Written on 8/18/14
No one has nominated me for the ALS ice bucket challenge. I’ve been watching the videos in my Facebook feed for the past week wondering with equal parts hope and dread if I’ll be tagged. I’ve seen neighbors and friends participate with varying degrees of enthusiasm and frigidity. You slackers know what I’m saying. It’s an ice bucket challenge people, not a cold shower. The Kennedys, Bill Gates, Keith Urban, Justin Bieber and Jimmy Fallon have gotten in on the fun. If the Kardashians are involved, what about me? For those of you questioning whether this is just another way for attention seekers to get their two minutes of Facebook fame, you needn’t worry. The ALS Association reported today that it has received $15.6 million in donations in the past three weeks (compared to $1.8 million during the same time period last year). Shiver on, people, shiver on.
Still, I was feeling a little like the kid who gets picked last for kickball teams at recess.
But then I realized, it’s ok. I’m already aware. I got my ALS education twenty years ago.
In a world where nothing’s real unless it’s on the Internet, my grandmother barely existed. My search only turned up two entries for the woman who helped shape my life. Google will tell anyone who cares to look that Dorothy Corneal was born on October 1, 1921 and died seventy-three years later on December 20, 1994. Google also knows that she became a licensed practical nurse in 1980. Lost are her maiden name (McCann), her mother’s early death, and her father’s career as an art teacher. You can’t find out that she was a widow who raised five sons, remarried and divorced twice, doted on her grandchildren, wore lime green bathing suits, made mediocre banana bread and loved ginger tabby cats. Strangers will never know that she honeymooned at a cabin in the Poconos that my grandfather and great uncles built with stolen materials where she brushed her teeth at an outdoor stone table with water drawn from the nearby spring. No one will discover that she drove my brother and me to the beach every summer in a blue Nissan station wagon with the back seats folded down or that we ate homemade tuna fish sandwiches and pretzels at the Howard Johnson’s on the New Jersey turnpike to break up the five-hour trip. There is no record of the diamond studs she bought for herself late in life because no one had ever bought her a pair. Stripped from her history is any mention of her vivacity, her energy, her fierce devotion to the people she loved, her stubbornness or her need to control everything and everyone around her.
If the Internet deprives the masses of anything other than the bare facts of my grandmother’s life, it also hides from them the process of her death. She died relatively quickly from ALS, which is to say, not very quickly at all. We took her to doctor after doctor, hoping for answers. She suffered on long car trips, embarrassed that I had to help her to the bathroom and humiliated when we didn’t make it in time. Her once steady hands and legs started to fail, and within a year, the woman who had claimed independence from widowhood was confined to her bed in a nursing home. Her voice thickened and slowed as she lost control of her muscles. She grew frustrated when we couldn’t understand her. Knowing how little time she had left, she struggled to mete out admonitions and praise and advice. Her mind was as electric as ever, even as her tongue refused to bend to her will. We removed her rings when her fingers swelled and watched her hands claw in on themselves. The nurses taught us to massage lotion into joints to ease the ache that settled into now immobile body parts. Her skin was fragile – paper thin and translucent. She was becoming simultaneously ethereal and earthbound. She would never make another loaf of banana bread or drive a car or brush her own teeth. The ocean was relegated to memory.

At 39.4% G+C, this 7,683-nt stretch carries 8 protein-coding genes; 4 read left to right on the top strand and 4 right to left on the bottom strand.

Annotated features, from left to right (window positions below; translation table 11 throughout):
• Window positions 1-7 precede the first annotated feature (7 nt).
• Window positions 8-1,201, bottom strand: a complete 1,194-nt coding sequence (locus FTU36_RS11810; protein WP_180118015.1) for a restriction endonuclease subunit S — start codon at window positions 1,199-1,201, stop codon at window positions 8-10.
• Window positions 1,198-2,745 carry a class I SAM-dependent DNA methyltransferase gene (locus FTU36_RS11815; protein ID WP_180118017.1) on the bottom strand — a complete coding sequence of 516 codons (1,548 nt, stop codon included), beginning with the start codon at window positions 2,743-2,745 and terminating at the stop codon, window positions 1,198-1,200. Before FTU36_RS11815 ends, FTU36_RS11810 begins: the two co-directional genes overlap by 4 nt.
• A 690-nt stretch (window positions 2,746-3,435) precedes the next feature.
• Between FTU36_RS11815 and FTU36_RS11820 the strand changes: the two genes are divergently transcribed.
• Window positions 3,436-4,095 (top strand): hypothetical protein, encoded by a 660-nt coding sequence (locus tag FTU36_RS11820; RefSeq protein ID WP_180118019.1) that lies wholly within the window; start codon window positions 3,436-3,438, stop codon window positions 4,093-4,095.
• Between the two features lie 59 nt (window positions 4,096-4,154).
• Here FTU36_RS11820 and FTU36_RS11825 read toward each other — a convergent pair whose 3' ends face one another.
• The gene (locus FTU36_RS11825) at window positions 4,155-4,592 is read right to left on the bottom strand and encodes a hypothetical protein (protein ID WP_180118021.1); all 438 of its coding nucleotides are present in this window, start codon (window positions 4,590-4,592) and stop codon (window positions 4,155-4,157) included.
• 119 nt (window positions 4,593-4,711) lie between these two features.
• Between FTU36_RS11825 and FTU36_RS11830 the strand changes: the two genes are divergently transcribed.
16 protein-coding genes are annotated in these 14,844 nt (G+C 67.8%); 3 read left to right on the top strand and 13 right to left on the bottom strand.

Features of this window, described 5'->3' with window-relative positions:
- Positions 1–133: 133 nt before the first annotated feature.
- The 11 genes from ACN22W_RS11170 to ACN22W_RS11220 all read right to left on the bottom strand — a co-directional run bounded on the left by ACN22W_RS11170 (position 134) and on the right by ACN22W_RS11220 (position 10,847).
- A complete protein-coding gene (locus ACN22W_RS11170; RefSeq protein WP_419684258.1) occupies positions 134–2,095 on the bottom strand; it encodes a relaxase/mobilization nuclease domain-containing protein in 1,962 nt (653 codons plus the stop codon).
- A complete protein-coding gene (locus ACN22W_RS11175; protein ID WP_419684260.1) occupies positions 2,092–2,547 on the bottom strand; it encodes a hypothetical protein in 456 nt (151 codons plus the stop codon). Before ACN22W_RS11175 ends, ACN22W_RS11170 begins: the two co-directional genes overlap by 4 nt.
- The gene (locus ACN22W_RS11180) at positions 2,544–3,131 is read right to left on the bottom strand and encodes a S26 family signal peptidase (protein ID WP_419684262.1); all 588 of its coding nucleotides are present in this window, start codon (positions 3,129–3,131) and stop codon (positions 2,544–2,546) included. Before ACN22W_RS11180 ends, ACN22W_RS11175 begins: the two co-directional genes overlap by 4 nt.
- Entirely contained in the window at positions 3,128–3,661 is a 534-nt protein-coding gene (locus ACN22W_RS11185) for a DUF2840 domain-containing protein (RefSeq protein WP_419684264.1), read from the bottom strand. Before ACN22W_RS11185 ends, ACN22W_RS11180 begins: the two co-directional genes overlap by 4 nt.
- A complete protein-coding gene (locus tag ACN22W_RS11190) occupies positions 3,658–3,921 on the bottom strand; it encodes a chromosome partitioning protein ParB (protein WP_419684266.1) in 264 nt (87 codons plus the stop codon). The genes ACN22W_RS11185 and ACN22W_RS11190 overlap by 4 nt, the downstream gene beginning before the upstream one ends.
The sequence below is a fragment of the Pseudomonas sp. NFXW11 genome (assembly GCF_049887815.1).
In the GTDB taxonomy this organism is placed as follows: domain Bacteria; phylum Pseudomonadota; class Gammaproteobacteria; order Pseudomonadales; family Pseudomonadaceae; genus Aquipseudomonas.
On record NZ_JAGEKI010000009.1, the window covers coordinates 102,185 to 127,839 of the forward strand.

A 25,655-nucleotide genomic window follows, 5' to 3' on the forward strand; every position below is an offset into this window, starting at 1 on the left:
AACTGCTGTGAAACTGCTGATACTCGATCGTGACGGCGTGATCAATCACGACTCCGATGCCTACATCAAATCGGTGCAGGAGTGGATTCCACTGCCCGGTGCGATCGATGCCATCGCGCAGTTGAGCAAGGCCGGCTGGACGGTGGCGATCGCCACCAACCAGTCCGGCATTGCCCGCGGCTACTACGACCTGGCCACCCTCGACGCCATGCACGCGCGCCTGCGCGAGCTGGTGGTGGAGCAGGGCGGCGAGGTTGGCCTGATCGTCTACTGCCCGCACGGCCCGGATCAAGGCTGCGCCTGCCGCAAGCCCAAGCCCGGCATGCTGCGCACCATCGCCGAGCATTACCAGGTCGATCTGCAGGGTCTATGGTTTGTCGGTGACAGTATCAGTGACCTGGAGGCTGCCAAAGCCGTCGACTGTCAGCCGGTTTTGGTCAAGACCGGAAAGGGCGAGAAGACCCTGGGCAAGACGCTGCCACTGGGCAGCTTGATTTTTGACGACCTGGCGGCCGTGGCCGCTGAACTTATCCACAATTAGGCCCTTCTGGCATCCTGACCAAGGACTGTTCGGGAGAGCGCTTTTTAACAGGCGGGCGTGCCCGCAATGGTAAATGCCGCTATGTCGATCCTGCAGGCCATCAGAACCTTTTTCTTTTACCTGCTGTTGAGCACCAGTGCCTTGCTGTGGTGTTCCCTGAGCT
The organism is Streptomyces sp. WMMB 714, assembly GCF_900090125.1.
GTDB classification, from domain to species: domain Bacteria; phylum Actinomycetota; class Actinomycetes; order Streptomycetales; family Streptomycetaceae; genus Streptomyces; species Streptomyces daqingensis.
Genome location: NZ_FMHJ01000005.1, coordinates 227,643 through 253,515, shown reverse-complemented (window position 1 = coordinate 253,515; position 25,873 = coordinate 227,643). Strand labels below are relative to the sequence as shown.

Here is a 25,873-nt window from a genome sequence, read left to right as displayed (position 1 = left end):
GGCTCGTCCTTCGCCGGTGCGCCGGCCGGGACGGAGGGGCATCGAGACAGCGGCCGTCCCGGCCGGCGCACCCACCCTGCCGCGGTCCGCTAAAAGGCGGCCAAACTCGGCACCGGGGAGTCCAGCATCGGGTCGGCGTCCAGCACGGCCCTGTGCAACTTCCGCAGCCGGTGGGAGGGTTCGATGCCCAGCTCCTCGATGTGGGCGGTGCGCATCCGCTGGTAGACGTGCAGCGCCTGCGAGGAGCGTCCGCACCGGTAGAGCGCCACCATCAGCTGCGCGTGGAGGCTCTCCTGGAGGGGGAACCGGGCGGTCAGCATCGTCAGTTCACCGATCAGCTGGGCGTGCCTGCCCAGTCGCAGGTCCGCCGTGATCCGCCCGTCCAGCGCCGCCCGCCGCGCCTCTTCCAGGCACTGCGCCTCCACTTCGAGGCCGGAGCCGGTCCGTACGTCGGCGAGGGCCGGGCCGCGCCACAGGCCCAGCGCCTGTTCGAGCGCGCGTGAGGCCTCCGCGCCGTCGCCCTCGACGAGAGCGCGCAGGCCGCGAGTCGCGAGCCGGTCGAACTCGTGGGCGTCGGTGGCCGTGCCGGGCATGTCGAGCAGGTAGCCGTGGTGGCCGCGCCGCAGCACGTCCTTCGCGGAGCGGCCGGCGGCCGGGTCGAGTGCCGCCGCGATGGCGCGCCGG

My uncle brought sweets to the nurses’ station – sacrificial offerings of food to ensure my grandmother’s bell would be answered quickly and kindly. My father sat by her bed going through family pictures, hoping that she could identify the somber faces in the faded images. She was the last of her generation – we had no one else to turn to for the oral history of those who came before us. I combed her hair and plucked hairs from her chin – her vanity intact even as her face slackened and drooped. There was nothing we could do, so we floundered in the inconsequential.
Then she had had enough. She mustered what little language was left to her to ask her doctor to end her life. She was blunt. So was he. They found a middle ground. She signed a document refusing food and water. She received a morphine drip to render her unconscious. And then we waited. We hovered. We gently stroked her lips with lemon-scented glycerin swabs. The process had dignity, but it wasn’t dignified. One night, assured by the nurses that she would still be there in the morning, we all went home. The house was decorated for Christmas, and we kept the tree lights on when we went to bed as a talisman against the dark. When my father woke me at 2 a.m., it was to tell me she was gone.
At my grandmother’s bedside, someone removed her diamond earrings and handed them to me. I wore them at my wedding and I’m wearing them now. Which, really, is all the awareness I need. Every time I put them on, I am reminded of the ravages and brutality of ALS. And, miraculously, every time I see another ice bucket video, I hope that somewhere out there, there’s a cure.
For information about ALS, the ice bucket challenge, or how to donate to find a cure, please go to http://www.alsa.org/donate/
No one has nominated me for the ALS ice bucket challenge. I’ve been watching the videos in my Facebook feed for the past week wondering with equal parts hope and dread if I’ll be tagged. I’ve seen neighbors and friends participate with varying degrees of enthusiasm and frigidity. You slackers know what I’m saying. It’s